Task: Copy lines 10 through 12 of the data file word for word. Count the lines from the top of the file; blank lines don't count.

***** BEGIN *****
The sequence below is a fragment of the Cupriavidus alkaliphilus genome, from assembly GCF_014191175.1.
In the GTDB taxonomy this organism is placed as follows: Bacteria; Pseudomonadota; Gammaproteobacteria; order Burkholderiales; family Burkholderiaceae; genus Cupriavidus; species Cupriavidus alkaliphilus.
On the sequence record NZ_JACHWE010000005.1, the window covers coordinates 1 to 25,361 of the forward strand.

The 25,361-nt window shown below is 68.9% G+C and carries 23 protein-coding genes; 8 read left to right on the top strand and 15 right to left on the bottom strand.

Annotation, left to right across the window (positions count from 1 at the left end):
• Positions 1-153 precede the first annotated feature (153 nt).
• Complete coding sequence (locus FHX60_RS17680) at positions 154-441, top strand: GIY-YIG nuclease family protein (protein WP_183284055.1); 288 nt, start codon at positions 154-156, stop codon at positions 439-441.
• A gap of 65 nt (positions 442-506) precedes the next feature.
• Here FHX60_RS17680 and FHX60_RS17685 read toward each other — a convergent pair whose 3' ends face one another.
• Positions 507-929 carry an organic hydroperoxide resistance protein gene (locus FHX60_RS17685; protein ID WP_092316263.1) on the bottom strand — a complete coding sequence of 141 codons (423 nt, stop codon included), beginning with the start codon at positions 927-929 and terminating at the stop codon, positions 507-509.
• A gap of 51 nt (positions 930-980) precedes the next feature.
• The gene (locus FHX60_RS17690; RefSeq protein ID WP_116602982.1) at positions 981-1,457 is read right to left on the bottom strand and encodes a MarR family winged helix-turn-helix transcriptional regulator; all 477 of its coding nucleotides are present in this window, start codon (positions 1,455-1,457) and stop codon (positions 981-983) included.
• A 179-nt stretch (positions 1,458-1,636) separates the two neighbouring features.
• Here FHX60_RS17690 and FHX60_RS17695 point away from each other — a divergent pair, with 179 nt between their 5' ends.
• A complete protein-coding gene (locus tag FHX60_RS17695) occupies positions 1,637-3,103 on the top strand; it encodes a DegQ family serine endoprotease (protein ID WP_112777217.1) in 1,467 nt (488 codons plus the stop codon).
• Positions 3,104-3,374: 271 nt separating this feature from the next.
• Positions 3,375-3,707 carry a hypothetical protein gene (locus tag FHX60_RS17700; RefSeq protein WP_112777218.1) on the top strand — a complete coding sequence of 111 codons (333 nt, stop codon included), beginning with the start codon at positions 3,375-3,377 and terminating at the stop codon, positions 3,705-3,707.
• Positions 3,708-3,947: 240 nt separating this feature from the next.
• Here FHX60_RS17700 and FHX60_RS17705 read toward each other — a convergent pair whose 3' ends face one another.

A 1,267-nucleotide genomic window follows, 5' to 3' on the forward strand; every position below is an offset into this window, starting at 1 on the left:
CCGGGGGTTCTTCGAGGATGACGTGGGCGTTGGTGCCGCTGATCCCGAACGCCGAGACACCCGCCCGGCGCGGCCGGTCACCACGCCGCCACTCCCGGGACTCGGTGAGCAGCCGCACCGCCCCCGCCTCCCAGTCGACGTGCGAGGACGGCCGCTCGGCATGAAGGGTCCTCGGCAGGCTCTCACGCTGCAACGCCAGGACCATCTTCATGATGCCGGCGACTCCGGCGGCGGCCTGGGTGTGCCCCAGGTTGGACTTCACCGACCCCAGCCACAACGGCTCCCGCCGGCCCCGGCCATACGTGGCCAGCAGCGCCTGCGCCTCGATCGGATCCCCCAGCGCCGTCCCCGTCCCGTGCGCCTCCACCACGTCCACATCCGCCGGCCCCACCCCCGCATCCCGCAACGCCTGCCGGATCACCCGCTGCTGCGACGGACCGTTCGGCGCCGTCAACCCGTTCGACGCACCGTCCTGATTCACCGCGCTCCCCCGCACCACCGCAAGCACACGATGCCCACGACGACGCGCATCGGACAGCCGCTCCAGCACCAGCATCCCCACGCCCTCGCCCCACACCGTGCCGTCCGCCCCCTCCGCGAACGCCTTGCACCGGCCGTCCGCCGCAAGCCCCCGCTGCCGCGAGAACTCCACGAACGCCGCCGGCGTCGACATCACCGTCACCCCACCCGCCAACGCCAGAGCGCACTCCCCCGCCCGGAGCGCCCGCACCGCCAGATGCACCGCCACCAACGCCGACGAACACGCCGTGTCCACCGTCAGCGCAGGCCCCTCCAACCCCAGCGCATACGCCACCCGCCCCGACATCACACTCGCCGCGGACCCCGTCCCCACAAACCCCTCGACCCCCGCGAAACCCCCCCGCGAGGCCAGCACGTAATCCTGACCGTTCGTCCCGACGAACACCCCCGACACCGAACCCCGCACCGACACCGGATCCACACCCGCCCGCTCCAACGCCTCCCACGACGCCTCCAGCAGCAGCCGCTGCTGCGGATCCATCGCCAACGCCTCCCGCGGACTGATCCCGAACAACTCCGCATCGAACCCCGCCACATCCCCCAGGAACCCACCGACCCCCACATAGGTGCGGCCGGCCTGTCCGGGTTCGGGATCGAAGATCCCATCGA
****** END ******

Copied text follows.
• Positions 507-929 carry an organic hydroperoxide resistance protein gene (locus FHX60_RS17685; protein ID WP_092316263.1) on the bottom strand — a complete coding sequence of 141 codons (423 nt, stop codon included), beginning with the start codon at positions 927-929 and terminating at the stop codon, positions 507-509.
• A gap of 51 nt (positions 930-980) precedes the next feature.
• The gene (locus FHX60_RS17690; RefSeq protein ID WP_116602982.1) at positions 981-1,457 is read right to left on the bottom strand and encodes a MarR family winged helix-turn-helix transcriptional regulator; all 477 of its coding nucleotides are present in this window, start codon (positions 1,455-1,457) and stop codon (positions 981-983) included.